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Seasonic Platinum 1000W Modular Power Supply Review

Additional technical assistance: Peter McFarland and Jeremy Price.

Correctly testing power supplies is a complex procedure and KitGuru have configured a test bench which can deliver up to a 2,000 watt DC load. Due to public requests we have changed our temperature settings – previously we rated with ambient temperatures at 25C, we have increased ambient temperatures by 10c (to 35c) in our environment to greater reflect warmer internal chassis conditions.

We use combinations of the following hardware:
• SunMoon SM-268
• CSI3710A Programmable DC load (+3.3V and +5V outputs)
• CSI3711A Programmable DC load (+12V1, +12V2, +12V3, and +12V4)
• Extech Power Analyzer
• Extech MultiMaster MM570 digital multimeter
• SkyTronic DSL 2 Digital Sound Level Meter (6-130dBa)
• Digital oscilloscope (20M S/s with 12 Bit ADC)
• Variable Autotransformer, 1.4 KVA

DC Output Load Regulation

Combined

DC Load

+3.3V
+5V
+12V
+5VSB
-12V
A
V
A
V
A
V
A
V
A V
100W
1.55
3.33
1.78
5.05
6.69
12.06
0.50
5.04
0.20
-12.03
250W
3.42
3.33
4.45
5.05
17.16
12.05
1.00
5.04
0.30
-12.03
500W
7.07
3.33
9.15
5.04
34.67
12.05
2.00
5.03
0.50
-12.04
750W
11.06
3.33
13.74
5.04
52.75
12.03
2.50
5.03
0.60
-12.05
1000W
16.86
3.32
18.96
5.03
71.94
12.01
3.00
5.03
0.80
-12.07

The load regulation of this power supply is probably the best we have seen. Period. The +3.3V output hardly moved at all, even under full load. Fantastic, class leading results.

Seasonic Platinum 1000W Maximum Load
1197W

We managed to get another 197W from the power supply before the protection circuitry kicked in. The supply was undamaged and it was ready to fire up again when we were a little more sensible with the load.

Next we want to try Cross Loading. This basically means loads which are not balanced. If a PC for instance needs 500W on the +12V outputs but something like 30W via the combined 3.3V and +5V outputs then the voltage regulation can fluctuate badly.

Cross Load Testing +3.3V +5V +12V -12V +5VSB
A V A V A V A V A V
885W 2.0 3.33 2.0 5.05 72.0 12.00 0.2 -12.03 0.50 5.03
240W 20.0 3.31 24.0 5.03 2.0 12.06 0.2 -12.02 0.50 5.02

The Seasonic power supply absolutely blitzed these intensive stress tests, hardly fluctuating at all.

We then used an oscilloscope to measure AC ripple and noise present on the DC outputs. We set the oscilloscope time base to check for AC ripple at both high and low ends of the spectrum. ATX12V V2.2 specification for DC output ripple and noise is defined in the ATX 12V power supply design guide.

ATX12V Ver 2.2 Noise/Ripple Tolerance
Output
Ripple (mV p-p)
+3.3V
50
+5V
50
+12V1
120
+12V2
120
-12V
120
+5VSB
50

Obviously when measuring AC noise and ripple on the DC outputs the cleaner (less recorded) means we have a better end result. We measured this AC signal amplitude to see how closely the unit complied with the ATX standard.

AC Ripple (mV p-p)
DC Load +3.3V +5V +12V 5VSB
100W 10 10 20 15
250W 15 10 20 15
500W 20 15 35 20
750W 25 20 45 25
1000W 25 20 50 25

These aren't the best noise suppression results we have seen, however the results are all still well within rated parameters. +12V output peaks at 50 mV which is good, although slightly worse than some competing products we have reviewed in recent months.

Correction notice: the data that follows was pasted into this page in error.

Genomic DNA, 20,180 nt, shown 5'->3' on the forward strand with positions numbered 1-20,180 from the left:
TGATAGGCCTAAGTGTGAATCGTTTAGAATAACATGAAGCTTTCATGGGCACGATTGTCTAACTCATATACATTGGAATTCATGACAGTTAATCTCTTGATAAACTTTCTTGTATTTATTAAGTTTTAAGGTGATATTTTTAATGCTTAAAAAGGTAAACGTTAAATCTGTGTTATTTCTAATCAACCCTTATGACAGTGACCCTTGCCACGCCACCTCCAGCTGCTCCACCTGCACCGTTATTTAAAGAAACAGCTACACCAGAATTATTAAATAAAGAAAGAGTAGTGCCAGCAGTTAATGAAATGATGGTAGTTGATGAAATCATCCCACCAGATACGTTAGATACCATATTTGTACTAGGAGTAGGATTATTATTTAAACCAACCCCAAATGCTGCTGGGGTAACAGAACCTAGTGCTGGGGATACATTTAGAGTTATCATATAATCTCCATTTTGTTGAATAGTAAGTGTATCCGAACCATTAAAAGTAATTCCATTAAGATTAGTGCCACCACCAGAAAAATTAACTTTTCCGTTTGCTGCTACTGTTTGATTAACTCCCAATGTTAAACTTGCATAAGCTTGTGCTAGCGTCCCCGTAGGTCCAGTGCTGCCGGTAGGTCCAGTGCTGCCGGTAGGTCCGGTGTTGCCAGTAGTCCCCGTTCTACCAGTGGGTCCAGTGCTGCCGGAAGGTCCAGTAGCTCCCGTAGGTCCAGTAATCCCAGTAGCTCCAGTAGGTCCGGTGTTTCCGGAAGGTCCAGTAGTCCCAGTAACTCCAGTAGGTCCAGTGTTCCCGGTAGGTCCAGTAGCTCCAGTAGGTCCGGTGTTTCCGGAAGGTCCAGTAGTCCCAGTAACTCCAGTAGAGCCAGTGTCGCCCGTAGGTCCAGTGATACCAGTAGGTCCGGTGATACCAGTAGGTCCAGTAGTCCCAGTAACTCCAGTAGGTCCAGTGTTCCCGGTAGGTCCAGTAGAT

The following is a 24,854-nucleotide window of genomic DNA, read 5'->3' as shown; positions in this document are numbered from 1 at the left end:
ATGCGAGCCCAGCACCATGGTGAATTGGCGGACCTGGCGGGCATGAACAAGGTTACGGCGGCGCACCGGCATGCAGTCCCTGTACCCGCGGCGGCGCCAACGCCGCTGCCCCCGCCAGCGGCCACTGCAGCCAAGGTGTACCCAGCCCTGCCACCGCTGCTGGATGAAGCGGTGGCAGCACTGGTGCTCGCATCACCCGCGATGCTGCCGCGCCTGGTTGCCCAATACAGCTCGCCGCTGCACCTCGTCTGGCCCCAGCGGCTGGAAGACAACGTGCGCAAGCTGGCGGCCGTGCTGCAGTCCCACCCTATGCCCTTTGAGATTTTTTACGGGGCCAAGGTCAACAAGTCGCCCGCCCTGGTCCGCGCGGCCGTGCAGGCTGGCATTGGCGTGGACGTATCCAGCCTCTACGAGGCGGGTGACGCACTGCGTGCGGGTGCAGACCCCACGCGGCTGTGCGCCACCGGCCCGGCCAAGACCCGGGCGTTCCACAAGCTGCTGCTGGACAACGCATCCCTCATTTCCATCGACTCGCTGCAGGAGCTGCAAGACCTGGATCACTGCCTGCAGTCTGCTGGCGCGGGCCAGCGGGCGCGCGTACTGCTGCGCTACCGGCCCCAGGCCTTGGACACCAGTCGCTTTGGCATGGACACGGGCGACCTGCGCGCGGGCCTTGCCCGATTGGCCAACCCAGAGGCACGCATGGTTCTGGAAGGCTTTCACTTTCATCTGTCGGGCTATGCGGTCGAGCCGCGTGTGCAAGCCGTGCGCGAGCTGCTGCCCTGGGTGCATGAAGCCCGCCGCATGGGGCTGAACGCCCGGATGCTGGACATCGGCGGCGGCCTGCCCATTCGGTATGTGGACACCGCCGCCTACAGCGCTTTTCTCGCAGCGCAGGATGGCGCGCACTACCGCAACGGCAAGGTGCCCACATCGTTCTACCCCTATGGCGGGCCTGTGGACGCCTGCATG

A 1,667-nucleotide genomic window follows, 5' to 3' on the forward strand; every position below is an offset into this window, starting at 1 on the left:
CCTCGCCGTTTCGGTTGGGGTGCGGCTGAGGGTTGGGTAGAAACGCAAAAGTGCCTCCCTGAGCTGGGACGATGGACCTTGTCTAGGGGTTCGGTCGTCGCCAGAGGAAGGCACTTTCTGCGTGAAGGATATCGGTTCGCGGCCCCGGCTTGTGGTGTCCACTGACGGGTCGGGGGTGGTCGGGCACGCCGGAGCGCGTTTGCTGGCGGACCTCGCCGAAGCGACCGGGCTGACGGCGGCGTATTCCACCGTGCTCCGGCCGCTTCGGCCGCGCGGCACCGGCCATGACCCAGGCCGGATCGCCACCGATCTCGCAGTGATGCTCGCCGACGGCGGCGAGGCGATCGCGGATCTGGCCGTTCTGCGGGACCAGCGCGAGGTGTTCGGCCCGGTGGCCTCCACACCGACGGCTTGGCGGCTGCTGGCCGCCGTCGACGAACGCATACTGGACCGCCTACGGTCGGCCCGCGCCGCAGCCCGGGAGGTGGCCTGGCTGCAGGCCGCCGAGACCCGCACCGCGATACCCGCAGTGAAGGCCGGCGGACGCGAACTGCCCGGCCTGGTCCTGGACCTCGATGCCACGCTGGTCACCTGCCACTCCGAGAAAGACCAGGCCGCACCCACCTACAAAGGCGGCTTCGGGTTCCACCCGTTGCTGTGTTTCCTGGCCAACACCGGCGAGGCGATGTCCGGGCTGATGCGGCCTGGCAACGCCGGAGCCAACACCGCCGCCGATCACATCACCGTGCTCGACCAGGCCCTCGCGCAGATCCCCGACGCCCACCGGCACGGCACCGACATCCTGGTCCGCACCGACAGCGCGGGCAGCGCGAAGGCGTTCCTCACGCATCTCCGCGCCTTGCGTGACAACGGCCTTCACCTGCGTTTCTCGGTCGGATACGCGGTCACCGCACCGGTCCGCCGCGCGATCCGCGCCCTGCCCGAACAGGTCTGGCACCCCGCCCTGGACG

Efficiency (%)
100W
86.7
250W
92.9
500W
93.7
750W
92.2
1000W
91.8

The efficiency results are excellent, peaking at just under 94% at 500W. This drops to 91.8 % efficiency at full load, still a very impressive result.

We take the issue of noise very seriously at KitGuru and this is why we have built a special home brew system as a reference point when we test noise levels of various components. Why do this? Well this means we can eliminate secondary noise pollution in the test room and concentrate on components we are testing. It also brings us slightly closer to industry standards, such as DIN 45635.

Today to test the Power Supply we have taken it into our acoustics room environment and have set our SkyTronic DSL 2 Digital Sound Level Meter (6-130dBa) one meter away from the unit. We have no other fans running so we can effectively measure just the noise from the unit itself.

As this can be a little confusing for people, here are various dBa ratings in with real world situations to help describe the various levels.

KitGuru noise guide
10dBA – Normal Breathing/Rustling Leaves
20-25dBA – Whisper
30dBA – High Quality Computer fan
40dBA – A Bubbling Brook, or a Refridgerator
50dBA – Normal Conversation
60dBA – Laughter
70dBA – Vacuum Cleaner or Hairdryer
80dBA – City Traffic or a Garbage Disposal
90dBA – Motorcycle or Lawnmower
100dBA – MP3 Player at maximum output
110dBA – Orchestra
120dBA – Front row rock concert/Jet Engine
130dBA – Threshold of Pain
140dBA – Military Jet takeoff/Gunshot (close range)
160dBA – Instant Perforation of eardrum

Noise (dBA)
100W
28.0
250W
28.0
500W
29.7
750W
31.4
1000W 33.1

The Seasonic Platinum 1000W is basically silent up to around 550W. After this, the fan becomes active, causing a little noise increase. At 1000W it is clearly audible, although surprisingly quiet. A fantastic set of results.

Temperature (c)
Intake
Exhaust
100W
35
39
250W
35
42
500W
38
47
750W
43
53
1000W
46
57

The fan is only really active above 500W and the temperature results are fantastic especially when considering the amazingly low noise levels.

Maximum load
Efficiency
1197W
90.4

Pushing the PSU above its rated limits generates an efficiency level of around 90.4%. This is not a viable ‘real world’ situation, but its interesting nonetheless.

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